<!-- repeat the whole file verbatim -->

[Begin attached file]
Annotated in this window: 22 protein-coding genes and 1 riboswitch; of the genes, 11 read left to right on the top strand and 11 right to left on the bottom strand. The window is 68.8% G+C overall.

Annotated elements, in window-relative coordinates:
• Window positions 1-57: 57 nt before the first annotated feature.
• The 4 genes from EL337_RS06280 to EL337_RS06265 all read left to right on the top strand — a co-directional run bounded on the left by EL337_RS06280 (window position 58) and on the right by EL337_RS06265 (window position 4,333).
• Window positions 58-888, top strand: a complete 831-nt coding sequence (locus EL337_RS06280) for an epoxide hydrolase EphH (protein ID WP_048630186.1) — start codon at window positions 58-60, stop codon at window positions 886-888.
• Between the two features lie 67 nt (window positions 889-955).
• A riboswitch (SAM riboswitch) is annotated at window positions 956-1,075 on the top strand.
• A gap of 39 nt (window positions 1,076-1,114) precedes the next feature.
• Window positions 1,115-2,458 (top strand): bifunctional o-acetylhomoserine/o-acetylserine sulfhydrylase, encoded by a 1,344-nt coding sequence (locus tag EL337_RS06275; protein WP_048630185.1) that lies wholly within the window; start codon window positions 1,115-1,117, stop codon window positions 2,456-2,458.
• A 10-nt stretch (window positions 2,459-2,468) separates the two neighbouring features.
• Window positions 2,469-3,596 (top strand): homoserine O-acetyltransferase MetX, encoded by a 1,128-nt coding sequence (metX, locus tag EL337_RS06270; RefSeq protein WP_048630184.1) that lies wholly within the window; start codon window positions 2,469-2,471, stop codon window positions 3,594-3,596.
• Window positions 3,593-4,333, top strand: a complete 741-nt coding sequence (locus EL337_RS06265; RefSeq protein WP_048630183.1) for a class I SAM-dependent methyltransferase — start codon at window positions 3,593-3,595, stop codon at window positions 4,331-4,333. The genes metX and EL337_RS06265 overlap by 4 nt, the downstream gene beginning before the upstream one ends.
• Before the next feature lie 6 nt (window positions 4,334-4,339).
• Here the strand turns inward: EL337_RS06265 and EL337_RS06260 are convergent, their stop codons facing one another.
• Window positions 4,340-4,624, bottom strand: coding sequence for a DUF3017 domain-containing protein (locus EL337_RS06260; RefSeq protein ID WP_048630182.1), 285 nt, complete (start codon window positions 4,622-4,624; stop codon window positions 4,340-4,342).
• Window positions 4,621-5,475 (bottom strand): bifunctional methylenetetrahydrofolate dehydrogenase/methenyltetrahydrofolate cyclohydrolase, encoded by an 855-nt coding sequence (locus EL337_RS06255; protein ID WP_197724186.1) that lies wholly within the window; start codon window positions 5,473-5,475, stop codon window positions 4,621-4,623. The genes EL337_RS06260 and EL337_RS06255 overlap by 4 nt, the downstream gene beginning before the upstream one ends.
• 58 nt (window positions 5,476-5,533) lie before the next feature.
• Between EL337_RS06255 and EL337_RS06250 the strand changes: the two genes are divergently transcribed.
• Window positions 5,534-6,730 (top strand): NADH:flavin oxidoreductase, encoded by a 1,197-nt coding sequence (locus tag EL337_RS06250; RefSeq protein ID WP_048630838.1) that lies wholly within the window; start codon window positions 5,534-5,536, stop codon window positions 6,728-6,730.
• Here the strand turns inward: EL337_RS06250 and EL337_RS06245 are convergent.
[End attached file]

Annotated in this window: 22 protein-coding genes and 1 riboswitch; of the genes, 11 read left to right on the top strand and 11 right to left on the bottom strand. The window is 68.8% G+C overall.

Annotated elements, in window-relative coordinates:
• Window positions 1-57: 57 nt before the first annotated feature.
• The 4 genes from EL337_RS06280 to EL337_RS06265 all read left to right on the top strand — a co-directional run bounded on the left by EL337_RS06280 (window position 58) and on the right by EL337_RS06265 (window position 4,333).
• Window positions 58-888, top strand: a complete 831-nt coding sequence (locus EL337_RS06280) for an epoxide hydrolase EphH (protein ID WP_048630186.1) — start codon at window positions 58-60, stop codon at window positions 886-888.
• Between the two features lie 67 nt (window positions 889-955).
• A riboswitch (SAM riboswitch) is annotated at window positions 956-1,075 on the top strand.
• A gap of 39 nt (window positions 1,076-1,114) precedes the next feature.
• Window positions 1,115-2,458 (top strand): bifunctional o-acetylhomoserine/o-acetylserine sulfhydrylase, encoded by a 1,344-nt coding sequence (locus tag EL337_RS06275; protein WP_048630185.1) that lies wholly within the window; start codon window positions 1,115-1,117, stop codon window positions 2,456-2,458.
• A 10-nt stretch (window positions 2,459-2,468) separates the two neighbouring features.
• Window positions 2,469-3,596 (top strand): homoserine O-acetyltransferase MetX, encoded by a 1,128-nt coding sequence (metX, locus tag EL337_RS06270; RefSeq protein WP_048630184.1) that lies wholly within the window; start codon window positions 2,469-2,471, stop codon window positions 3,594-3,596.
• Window positions 3,593-4,333, top strand: a complete 741-nt coding sequence (locus EL337_RS06265; RefSeq protein WP_048630183.1) for a class I SAM-dependent methyltransferase — start codon at window positions 3,593-3,595, stop codon at window positions 4,331-4,333. The genes metX and EL337_RS06265 overlap by 4 nt, the downstream gene beginning before the upstream one ends.
• Before the next feature lie 6 nt (window positions 4,334-4,339).
• Here the strand turns inward: EL337_RS06265 and EL337_RS06260 are convergent, their stop codons facing one another.
• Window positions 4,340-4,624, bottom strand: coding sequence for a DUF3017 domain-containing protein (locus EL337_RS06260; RefSeq protein ID WP_048630182.1), 285 nt, complete (start codon window positions 4,622-4,624; stop codon window positions 4,340-4,342).
• Window positions 4,621-5,475 (bottom strand): bifunctional methylenetetrahydrofolate dehydrogenase/methenyltetrahydrofolate cyclohydrolase, encoded by an 855-nt coding sequence (locus EL337_RS06255; protein ID WP_197724186.1) that lies wholly within the window; start codon window positions 5,473-5,475, stop codon window positions 4,621-4,623. The genes EL337_RS06260 and EL337_RS06255 overlap by 4 nt, the downstream gene beginning before the upstream one ends.
• 58 nt (window positions 5,476-5,533) lie before the next feature.
• Between EL337_RS06255 and EL337_RS06250 the strand changes: the two genes are divergently transcribed.
• Window positions 5,534-6,730 (top strand): NADH:flavin oxidoreductase, encoded by a 1,197-nt coding sequence (locus tag EL337_RS06250; RefSeq protein ID WP_048630838.1) that lies wholly within the window; start codon window positions 5,534-5,536, stop codon window positions 6,728-6,730.
• Here the strand turns inward: EL337_RS06250 and EL337_RS06245 are convergent.